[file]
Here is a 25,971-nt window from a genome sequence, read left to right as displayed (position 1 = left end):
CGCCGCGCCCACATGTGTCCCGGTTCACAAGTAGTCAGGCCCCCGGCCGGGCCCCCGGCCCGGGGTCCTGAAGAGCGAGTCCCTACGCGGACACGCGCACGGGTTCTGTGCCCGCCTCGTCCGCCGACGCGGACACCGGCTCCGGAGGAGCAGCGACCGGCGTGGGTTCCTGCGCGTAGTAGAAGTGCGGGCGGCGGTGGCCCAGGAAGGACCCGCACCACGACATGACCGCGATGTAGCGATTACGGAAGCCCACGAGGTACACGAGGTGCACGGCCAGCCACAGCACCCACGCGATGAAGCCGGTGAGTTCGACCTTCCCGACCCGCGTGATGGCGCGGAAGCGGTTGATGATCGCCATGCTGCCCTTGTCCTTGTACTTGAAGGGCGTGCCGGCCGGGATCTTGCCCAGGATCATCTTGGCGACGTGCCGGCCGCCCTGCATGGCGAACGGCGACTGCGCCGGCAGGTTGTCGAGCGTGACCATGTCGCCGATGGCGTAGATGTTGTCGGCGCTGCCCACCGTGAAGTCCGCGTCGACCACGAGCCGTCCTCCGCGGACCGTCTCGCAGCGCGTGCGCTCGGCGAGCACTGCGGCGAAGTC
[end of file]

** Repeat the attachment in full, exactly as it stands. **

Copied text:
Here is a 25,971-nt window from a genome sequence, read left to right as displayed (position 1 = left end):
CGCCGCGCCCACATGTGTCCCGGTTCACAAGTAGTCAGGCCCCCGGCCGGGCCCCCGGCCCGGGGTCCTGAAGAGCGAGTCCCTACGCGGACACGCGCACGGGTTCTGTGCCCGCCTCGTCCGCCGACGCGGACACCGGCTCCGGAGGAGCAGCGACCGGCGTGGGTTCCTGCGCGTAGTAGAAGTGCGGGCGGCGGTGGCCCAGGAAGGACCCGCACCACGACATGACCGCGATGTAGCGATTACGGAAGCCCACGAGGTACACGAGGTGCACGGCCAGCCACAGCACCCACGCGATGAAGCCGGTGAGTTCGACCTTCCCGACCCGCGTGATGGCGCGGAAGCGGTTGATGATCGCCATGCTGCCCTTGTCCTTGTACTTGAAGGGCGTGCCGGCCGGGATCTTGCCCAGGATCATCTTGGCGACGTGCCGGCCGCCCTGCATGGCGAACGGCGACTGCGCCGGCAGGTTGTCGAGCGTGACCATGTCGCCGATGGCGTAGATGTTGTCGGCGCTGCCCACCGTGAAGTCCGCGTCGACCACGAGCCGTCCTCCGCGGACCGTCTCGCAGCGCGTGCGCTCGGCGAGCACTGCGGCGAAGTC